The decision is a major blow for the 21 states and several health providers, such as Planned Parenthood, that challenged the rule in court after it was issued in March, arguing that it would severely impact low-income Americans' ability to access family-planning services and other types of reproductive healthcare.
The 1977 Hyde Amendment already bans the use of federal funds to pay for abortion care. What Title X does, however, is offer over $250 million in federal funds to health providers that can be allocated for family-planning services, such as affordable birth control, or other health services such as gynecological exams, cancer screenings, STIs testing, and more. The program serves about four million people a year, most of whom are low-income. Planned Parenthood specifically serves about 40% of people who get healthcare through Title X. This means the Trump administration's domestic gag rule could cut as much as $60 million in funds for the organization.
After the rule was issued in March, federal judges blocked it in the three states where legal challenges were filed: Oregon, Washington, and California. Judges in the first two issued nationwide preliminary injunctions. But the 9th U.S. Circuit Court of Appeals panel — made up of Judges Edward Leavy, Consuelo Callahan, and Carlos Bea, who were all appointed by Republican presidents — ruled Thursday that the domestic gag rule is a “reasonable” interpretation of the law. The court allowed it to take effect immediately as the Trump administration appeals the previous rulings.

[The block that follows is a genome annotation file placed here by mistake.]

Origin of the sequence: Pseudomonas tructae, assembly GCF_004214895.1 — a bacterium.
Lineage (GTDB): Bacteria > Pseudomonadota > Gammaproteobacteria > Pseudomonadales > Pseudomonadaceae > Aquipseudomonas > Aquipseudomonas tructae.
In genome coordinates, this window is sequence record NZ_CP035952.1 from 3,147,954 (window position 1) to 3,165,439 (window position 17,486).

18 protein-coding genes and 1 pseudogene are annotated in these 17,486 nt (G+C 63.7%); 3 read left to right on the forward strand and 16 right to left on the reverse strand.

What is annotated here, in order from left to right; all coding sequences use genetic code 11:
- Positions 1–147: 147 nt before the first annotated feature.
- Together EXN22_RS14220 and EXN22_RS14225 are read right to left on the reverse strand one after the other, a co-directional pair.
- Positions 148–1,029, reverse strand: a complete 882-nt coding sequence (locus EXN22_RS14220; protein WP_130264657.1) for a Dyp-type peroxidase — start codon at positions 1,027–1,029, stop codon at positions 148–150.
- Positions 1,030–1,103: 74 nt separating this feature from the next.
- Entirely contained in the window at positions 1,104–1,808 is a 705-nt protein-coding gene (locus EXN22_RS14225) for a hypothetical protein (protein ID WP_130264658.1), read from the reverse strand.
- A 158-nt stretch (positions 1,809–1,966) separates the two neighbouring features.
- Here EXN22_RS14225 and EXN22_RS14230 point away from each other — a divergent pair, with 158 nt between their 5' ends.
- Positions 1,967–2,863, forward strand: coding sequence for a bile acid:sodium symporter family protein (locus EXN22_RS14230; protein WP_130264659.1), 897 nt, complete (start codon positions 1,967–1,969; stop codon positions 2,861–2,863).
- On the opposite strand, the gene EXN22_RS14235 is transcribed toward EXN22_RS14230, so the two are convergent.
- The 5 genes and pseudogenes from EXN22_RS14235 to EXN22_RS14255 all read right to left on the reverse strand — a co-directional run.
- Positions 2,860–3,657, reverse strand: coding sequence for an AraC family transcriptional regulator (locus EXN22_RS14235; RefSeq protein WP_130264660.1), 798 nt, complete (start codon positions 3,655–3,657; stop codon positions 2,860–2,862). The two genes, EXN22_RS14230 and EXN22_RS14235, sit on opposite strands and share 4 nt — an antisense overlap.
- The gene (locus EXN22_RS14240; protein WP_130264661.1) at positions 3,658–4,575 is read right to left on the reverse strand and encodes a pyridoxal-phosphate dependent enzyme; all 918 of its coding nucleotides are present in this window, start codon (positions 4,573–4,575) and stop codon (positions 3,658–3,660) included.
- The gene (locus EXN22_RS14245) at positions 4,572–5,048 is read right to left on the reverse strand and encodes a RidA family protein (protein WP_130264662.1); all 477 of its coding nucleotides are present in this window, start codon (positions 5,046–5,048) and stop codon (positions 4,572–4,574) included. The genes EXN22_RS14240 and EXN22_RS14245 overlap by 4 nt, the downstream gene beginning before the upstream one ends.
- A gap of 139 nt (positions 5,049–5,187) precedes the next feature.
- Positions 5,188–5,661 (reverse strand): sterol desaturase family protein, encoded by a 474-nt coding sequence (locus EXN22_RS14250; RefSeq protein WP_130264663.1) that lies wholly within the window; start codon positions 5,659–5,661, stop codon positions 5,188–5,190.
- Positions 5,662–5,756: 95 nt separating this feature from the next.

"This decision paves the way for a full-blown assault on reproductive healthcare. Title X providers can no longer refer their patients for the full range of healthcare options and patients are no longer guaranteed to receive complete, accurate information about their healthcare," NARAL Pro-Choice America Vice President Adrienne Kimmell said in a statement provided to Refinery29. "Limiting access to family-planning services and putting politicians in between a woman and her doctor to restrict the information she receives about her pregnancy options is a terrifying new threat at a time when reproductive freedom is under unprecedented attack."
Support for the domestic gag rule falls along partisan lines. Earlier this week, the Democratic-controlled U.S. House of Representatives voted to pass a near $1 trillion spending package that includes several provisions reversing the Trump administration's anti-choice policies, including the domestic gag rule.